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Today's Headlines Inflation

  • Consumer Price Index Indonesia: 0.05% of Deflation in August 2018

    Consumer Price Index Indonesia: 0.05% of Deflation in August 2018

    Indonesia's consumer price index experienced 0.05 percent deflation on a month-on-month (m/m) basis in August 2018, while we had actually expected to see modest inflation (considering imported inflation is bound to rise amid rupiah weakness). However, Suhariyanto, Head of Indonesia's Statistics Bureau (BPS), said Indonesia's consumer price index fell due to a drop in food prices, such as chicken meat and chillies.

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  • Consumer Price Index Indonesia: Inflation at 0.59% in June 2018

    Consumer Price Index Indonesia: Inflation at 0.59% in June 2018

    Indonesian inflation was mild at 0.59 percent month-on-month (m/m) in June 2018, a month in which rising consumption amid the latter half of the Ramadan month and subsequent Eid al-Fitr celebrations gives rise to inflationary pressures in the world's largest Muslim-majority nation. On an annual basis, Indonesian inflation eased to 3.12 percent (y/y), down from 3.23 percent (y/y) in the preceding month.

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  • Consumer Price Index Indonesia: Inflation at 0.21% in May 2018

    Consumer Price Index Indonesia: Inflation at 0.21% in May 2018

    Indonesian inflation was slightly below estimates at 0.21 percent month-on-month (m/m) in May 2018 because food price increases were modest amid the Islamic fasting month (Ramadan), a period when consumption (hence demand for food) tends to rise. Although the Muslim community fasts during daytime, in the morning and evening many food parties are organized and therefore, overall, consumption rises during Ramadan and the subsequent Eid al-Fitr celebrations.

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  • Sri Mulyani Indrawati Updates House on Indonesia's 2019 State Budget

    Sri Mulyani Indrawati Updates House on Indonesia's 2019 State Budget

    In a speech in front of the House of Representatives (DPR) Indonesian Finance Minister Sri Mulyani Indrawati said the government targets an economic growth rate in the range of 5.4 - 5.8 percent year-on-year (y/y) for 2019. She said this range is a realistic one. Moreover, growth should be inclusive and equal, meaning all people across the nation should see an increase in their welfare. The government will give special focus on the acceleration of growth in eastern Indonesia, border areas, the outermost areas and underdeveloped regions.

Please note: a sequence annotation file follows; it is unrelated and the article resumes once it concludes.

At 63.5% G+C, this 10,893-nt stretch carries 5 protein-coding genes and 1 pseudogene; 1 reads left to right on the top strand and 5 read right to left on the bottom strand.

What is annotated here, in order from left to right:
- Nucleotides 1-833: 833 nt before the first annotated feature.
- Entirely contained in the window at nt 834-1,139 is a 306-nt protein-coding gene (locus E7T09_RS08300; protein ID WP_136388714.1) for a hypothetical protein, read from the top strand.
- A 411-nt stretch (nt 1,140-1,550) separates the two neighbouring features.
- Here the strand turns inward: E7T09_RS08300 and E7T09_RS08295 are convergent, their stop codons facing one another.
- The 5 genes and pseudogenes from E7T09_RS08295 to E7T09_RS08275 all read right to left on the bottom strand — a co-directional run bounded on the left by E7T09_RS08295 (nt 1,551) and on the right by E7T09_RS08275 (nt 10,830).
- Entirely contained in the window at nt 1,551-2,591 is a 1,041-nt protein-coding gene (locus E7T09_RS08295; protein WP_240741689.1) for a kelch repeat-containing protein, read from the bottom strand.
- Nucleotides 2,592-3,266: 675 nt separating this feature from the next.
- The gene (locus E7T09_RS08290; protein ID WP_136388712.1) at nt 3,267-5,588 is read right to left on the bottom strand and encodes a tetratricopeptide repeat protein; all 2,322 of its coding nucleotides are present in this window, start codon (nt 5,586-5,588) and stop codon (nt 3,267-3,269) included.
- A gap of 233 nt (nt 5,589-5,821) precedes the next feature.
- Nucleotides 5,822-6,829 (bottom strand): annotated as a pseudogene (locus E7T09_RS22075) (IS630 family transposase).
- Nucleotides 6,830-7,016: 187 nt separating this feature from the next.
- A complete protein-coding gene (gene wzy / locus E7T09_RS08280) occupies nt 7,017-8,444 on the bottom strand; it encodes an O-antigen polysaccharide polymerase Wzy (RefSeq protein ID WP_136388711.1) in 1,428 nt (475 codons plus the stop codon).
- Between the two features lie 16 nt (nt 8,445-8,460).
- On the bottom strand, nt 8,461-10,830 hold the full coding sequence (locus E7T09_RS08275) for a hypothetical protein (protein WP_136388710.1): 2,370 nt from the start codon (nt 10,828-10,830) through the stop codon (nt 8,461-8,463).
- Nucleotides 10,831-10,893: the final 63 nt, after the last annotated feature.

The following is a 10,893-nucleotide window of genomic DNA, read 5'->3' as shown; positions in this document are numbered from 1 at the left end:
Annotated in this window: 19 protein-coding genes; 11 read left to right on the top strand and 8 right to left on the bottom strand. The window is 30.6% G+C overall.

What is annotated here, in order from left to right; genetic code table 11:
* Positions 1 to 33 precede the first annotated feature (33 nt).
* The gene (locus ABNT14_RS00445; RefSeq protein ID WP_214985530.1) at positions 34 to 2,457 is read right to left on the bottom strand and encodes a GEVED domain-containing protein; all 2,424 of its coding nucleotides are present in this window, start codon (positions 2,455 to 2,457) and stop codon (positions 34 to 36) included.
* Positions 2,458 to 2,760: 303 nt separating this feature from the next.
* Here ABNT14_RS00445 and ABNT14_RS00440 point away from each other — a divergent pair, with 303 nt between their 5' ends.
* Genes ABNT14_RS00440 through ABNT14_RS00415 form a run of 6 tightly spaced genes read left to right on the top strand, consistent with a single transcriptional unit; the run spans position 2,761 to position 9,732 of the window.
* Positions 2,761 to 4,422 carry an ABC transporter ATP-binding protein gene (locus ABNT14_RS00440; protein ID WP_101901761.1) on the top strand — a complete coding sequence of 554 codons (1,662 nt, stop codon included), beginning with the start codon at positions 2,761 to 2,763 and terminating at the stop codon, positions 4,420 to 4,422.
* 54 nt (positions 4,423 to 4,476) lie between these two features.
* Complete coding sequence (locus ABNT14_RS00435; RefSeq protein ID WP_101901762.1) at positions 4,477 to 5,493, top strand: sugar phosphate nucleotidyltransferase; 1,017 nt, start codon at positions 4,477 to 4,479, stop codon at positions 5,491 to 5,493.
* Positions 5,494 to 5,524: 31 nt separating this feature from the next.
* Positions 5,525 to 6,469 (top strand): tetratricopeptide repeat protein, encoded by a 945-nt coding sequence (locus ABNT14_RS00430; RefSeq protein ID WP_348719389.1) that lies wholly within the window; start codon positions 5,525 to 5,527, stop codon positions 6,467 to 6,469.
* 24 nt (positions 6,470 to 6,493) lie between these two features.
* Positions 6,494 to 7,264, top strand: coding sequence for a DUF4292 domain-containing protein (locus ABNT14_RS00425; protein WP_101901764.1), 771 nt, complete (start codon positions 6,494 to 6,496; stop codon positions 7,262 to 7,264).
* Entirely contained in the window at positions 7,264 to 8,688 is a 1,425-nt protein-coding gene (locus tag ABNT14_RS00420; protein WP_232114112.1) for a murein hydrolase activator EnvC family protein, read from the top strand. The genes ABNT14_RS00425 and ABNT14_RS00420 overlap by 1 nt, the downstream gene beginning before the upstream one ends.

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  • Consumer Price Index Indonesia: Inflation at 0.10% in April 2018

    Consumer Price Index Indonesia: Inflation at 0.10% in April 2018

    The pace of Indonesia's headline inflation was recorded at 0.10 percent month-on-month (m/m) in April 2018, a relatively high pace compared to April inflation in recent years. However, compared to the preceding month (when the consumer price index rose 0.20 percent m/m) Indonesian inflation eased. Meanwhile, on a year-on-year (y/y) basis inflation accelerated modestly to 3.41 percent (y/y) from 3.40 percent (y/y) in the preceding month. Calendar-year inflation accumulated to 1.09 percent in the first four months of 2018.

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  • ADB Puts GDP Growth Forecasts for Indonesia at 5.3% in 2018 & 2019

    ADB Puts GDP Growth Forecasts for Indonesia at 5.3% in 2018 & 2019

    The Asian Development Bank (ADB) stated in its Asian Development Outlook (ADO) report, which was released on Wednesday (11/04), that it expects the Indonesian economy to expand by 5.3 percent year-on-year (y/y) in 2018 and 2019 on the back of rising investment and an improvement in household consumption.

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  • Consumer Price Index Indonesia: Inflation at 0.20% in March 2018

    Consumer Price Index Indonesia: Inflation at 0.20% in March 2018

    Indonesia's Statistics Agency (BPS) announced that the nation's headline inflation rose 0.20 percent month-to-month (m/m) in March 2018 especially due to a rise in prices of fuel and spices. Meanwhile, on a year-on-year (y/y) basis, Indonesia's inflation rate accelerated to 3.40 percent in the third month of the year, up from 3.18 percent (y/y) in the preceding month but still comfortably within the central bank's target range of 2.5 - 4.5 percent (y/y) for full-year 2018.

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  • Consumer Price Index Indonesia: Inflation at 0.17% in February 2018

    Consumer Price Index Indonesia: Inflation at 0.17% in February 2018

    The Statistics Agency (BPS) announced that Indonesia's headline inflation reached 0.17 percent month-on-month (m/m) in February 2018. This is a lower inflation rate compared to February 2017 (+0.23 percent m/m), hence the country's annual headline inflation eased to 3.18 percent (y/y) in February 2018, from 3.25 percent (y/y) in the preceding month.

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  • Consumer Price Index Indonesia: 0.62% of Inflation in January 2018

    Consumer Price Index Indonesia: 0.62% of Inflation in January 2018

    Annual headline inflation in Indonesia eased to 3.25 percent year-on-year (y/y) in January 2018, from 3.61 percent (y/y) in the preceding month. The decline in Indonesian inflation was slightly steeper than had been estimated by analysts. The latest consumer price index data were released by Statistics Indonesia (BPS) just before noon on Thursday (01/02).

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Latest Columns Inflation

  • Analysis of Indonesia’s Dec Inflation and Nov Trade Balance

    Analysis of Indonesia’s Dec Inflation and Nov Trade Balance

    Indonesia’s inflation pace accelerated in December 2014, exceeding estimations of analysts and Indonesia’s central bank. December inflation, 2.46 percent (m/m) or 8.36 percent (y/y), accelerated due to the impact of higher subsidized fuel prices (introduced in November) and volatile food prices (fluctuating rice and chili prices at the year-end). Other factors that contributed to high inflation in 2014 were higher electricity tariffs for households and industries, the higher price of 12 kg LPG, and an airfare adjustment.